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What a waste.

That thought lingers in the air like the smoke off some moll's cigarette at the end of the gory, only intermittently entertaining "Gangster Squad."

The film noir originally was slated for release this past September, but it was delayed after the Aurora, Colo., tragedy to accommodate for a reshoot to replace a sequence involving a shooting in a movie theater. Sadly, it wasn't worth the wait.

Its failings aren't due to the top-notch cast, which includes Ryan Gosling, Josh Brolin and Emma Stone. Those three are mostly OK, even if some of their roles are underdeveloped. It's the screenplay that brings down this action flick.

This film image released by Warner Bros. Pictures shows Ryan Gosling, as Sgt. Jerry Wooters in  Gangster Squad." (AP Photo/Warner Bros. Pictures,
This film image released by Warner Bros. Pictures shows Ryan Gosling, as Sgt. Jerry Wooters in Gangster Squad." (AP Photo/Warner Bros. Pictures, Wilson Webb) ( Wilson Webb )

And what a shame that is. Director Ruben Fleischer ("Zombieland") has vividly brought to life the late 1940s-'50s Los Angeles. He, production designer Maher Ahmad and costume designer Mary Zophres welcome us into a richly detailed era that tailor-fits this crime story about a clandestine group of lawmen trying to take down crime boss Mickey Cohen (Sean Penn).

Fleischer stages and paces action set pieces like a champion, from a climactic shootout at a hotel Christmas display (love those exploding bulbs!) to a suspense-filled Chinatown encounter. But at times, he goes overboard on the violence, making it glaringly gratuitous. Really, do we need to see a guy get ripped apart by two cars?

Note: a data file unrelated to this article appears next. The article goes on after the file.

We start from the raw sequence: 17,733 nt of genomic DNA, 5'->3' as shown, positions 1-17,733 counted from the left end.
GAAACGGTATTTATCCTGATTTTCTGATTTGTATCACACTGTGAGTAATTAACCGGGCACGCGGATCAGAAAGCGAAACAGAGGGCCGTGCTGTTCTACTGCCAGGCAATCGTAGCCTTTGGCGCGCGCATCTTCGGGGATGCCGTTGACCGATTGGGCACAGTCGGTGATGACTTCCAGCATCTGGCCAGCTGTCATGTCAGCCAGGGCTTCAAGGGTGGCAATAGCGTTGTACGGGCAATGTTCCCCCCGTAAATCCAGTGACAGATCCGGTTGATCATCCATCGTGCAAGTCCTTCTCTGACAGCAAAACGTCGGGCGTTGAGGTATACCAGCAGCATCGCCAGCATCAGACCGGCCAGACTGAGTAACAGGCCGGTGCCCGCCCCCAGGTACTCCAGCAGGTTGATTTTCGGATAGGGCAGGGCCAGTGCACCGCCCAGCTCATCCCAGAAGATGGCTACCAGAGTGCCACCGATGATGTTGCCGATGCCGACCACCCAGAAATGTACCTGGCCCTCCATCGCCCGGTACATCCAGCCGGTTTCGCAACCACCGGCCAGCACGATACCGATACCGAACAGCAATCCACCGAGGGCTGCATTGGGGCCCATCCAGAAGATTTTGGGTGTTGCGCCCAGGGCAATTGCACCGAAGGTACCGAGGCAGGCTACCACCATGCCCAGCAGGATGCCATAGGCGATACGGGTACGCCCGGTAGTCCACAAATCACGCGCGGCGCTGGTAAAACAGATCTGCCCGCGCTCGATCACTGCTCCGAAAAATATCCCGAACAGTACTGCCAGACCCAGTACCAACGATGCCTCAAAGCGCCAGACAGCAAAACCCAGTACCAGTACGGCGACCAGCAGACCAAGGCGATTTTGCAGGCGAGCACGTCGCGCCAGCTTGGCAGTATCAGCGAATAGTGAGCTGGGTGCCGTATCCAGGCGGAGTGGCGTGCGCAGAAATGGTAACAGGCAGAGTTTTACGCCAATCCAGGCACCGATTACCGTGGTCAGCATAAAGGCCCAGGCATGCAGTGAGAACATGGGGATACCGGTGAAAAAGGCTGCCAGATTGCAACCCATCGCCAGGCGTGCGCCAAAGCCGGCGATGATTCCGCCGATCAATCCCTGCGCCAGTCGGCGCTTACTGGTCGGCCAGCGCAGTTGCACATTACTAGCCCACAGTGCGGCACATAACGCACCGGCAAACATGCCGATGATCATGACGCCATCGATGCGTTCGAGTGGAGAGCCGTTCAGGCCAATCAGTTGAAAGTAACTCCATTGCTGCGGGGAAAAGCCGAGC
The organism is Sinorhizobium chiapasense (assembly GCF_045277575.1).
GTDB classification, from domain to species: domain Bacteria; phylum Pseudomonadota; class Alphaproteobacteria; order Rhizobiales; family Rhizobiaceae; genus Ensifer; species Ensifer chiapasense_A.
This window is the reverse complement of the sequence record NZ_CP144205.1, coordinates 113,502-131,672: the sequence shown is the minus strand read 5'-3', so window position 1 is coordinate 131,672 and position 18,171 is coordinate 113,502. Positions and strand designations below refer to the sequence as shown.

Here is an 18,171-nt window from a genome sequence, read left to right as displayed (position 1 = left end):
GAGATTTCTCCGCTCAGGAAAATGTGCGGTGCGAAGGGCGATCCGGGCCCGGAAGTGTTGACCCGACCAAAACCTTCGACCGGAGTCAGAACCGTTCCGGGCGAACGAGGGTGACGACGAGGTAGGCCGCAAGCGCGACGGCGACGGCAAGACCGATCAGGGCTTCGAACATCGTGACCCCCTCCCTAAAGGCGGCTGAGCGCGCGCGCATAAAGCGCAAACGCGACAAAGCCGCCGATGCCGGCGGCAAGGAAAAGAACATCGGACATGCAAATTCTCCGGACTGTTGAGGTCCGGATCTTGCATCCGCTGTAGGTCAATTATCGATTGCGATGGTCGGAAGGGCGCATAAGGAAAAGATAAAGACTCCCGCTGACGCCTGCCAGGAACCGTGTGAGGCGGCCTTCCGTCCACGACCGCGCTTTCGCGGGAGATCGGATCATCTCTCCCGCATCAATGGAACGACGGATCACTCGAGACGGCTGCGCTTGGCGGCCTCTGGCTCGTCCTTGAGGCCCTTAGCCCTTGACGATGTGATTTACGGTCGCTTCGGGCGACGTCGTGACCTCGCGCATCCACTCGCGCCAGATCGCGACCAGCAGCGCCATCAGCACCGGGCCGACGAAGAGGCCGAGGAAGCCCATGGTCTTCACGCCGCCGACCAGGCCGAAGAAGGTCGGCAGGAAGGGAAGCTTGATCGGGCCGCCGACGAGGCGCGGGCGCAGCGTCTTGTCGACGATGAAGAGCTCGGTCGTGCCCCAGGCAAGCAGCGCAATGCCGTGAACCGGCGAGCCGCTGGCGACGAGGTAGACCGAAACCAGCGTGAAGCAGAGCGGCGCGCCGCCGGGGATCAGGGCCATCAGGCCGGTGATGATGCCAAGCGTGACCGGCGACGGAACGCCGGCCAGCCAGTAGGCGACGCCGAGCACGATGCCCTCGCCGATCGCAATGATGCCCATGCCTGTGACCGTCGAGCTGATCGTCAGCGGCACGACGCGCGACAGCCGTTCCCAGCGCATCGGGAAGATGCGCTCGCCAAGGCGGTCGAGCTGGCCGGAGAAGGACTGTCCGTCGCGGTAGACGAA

"Squad's" screenplay by Will Beall alternates between violent and silly, until it goes so over-the-top we stop caring.

Beall, who's a novelist and former homicide detective, based his crime avenger story on journalist Paul Lieberman's nonfiction book. One of his biggest problems is Grace (Emma Stone), a love interest that Beall created for the Gosling and Penn characters who is not given much to do. The romance between Gosling and Stone is so boring and phony, it makes you almost forget how well the two played off each other in "Crazy, Stupid, Love." Here, they have no chemistry whatsoever, and the screenplay does nothing to help them turn up the heat. On his own, Gosling has some fine moments as his character leaps into mob-fighting action.

Beall's two main characters -- the single-minded Sgt. John O'Mara (Brolin) and the narcissistic Sgt. Jerry Wooters (Gosling) -- have a lot of potential, but most of it goes untapped.

Brolin is a commanding on-screen presence as a World War II veteran waging his own war, but he's not given much to play with, especially when it comes to the dialogue, which is limp. Neither was anyone else, for that matter. The film's best moments -- written well by Beall -- don't involve the needlessly graphic violence. Rather, they come in the exchanges between O'Mara and his smart, pregnant wife, Connie (Mireille Enos), who helps select the squad in question. Connie is the most intriguing character in the whole lot. You just wish her character had more screen time than the boys.

Other members of this squad have their modest moments, with Robert Patrick and Anthony Mackie standing out. But it's Penn as Cohen, their nemesis, who surrenders to too many histrionics and comes off as far more comical than the scary presence he's supposed to be. Penn doesn't modulate his Cohen, and while he's obviously having fun here, I wish we could say the same.

"Gangster Squad" needed to rein it in in so many ways. As they'd say back in the day: Sweetheart, give me rewrite.

'GanGSTER SQuad'

* *

Rating: R (for strong violence and language)
Cast: Josh Brolin, Ryan Gosling, Emma Stone, Sean Penn, Anthony Mackie, Nick Nolte
Director: Ruben Fleischer
Running time:
1 hour, 53 minutes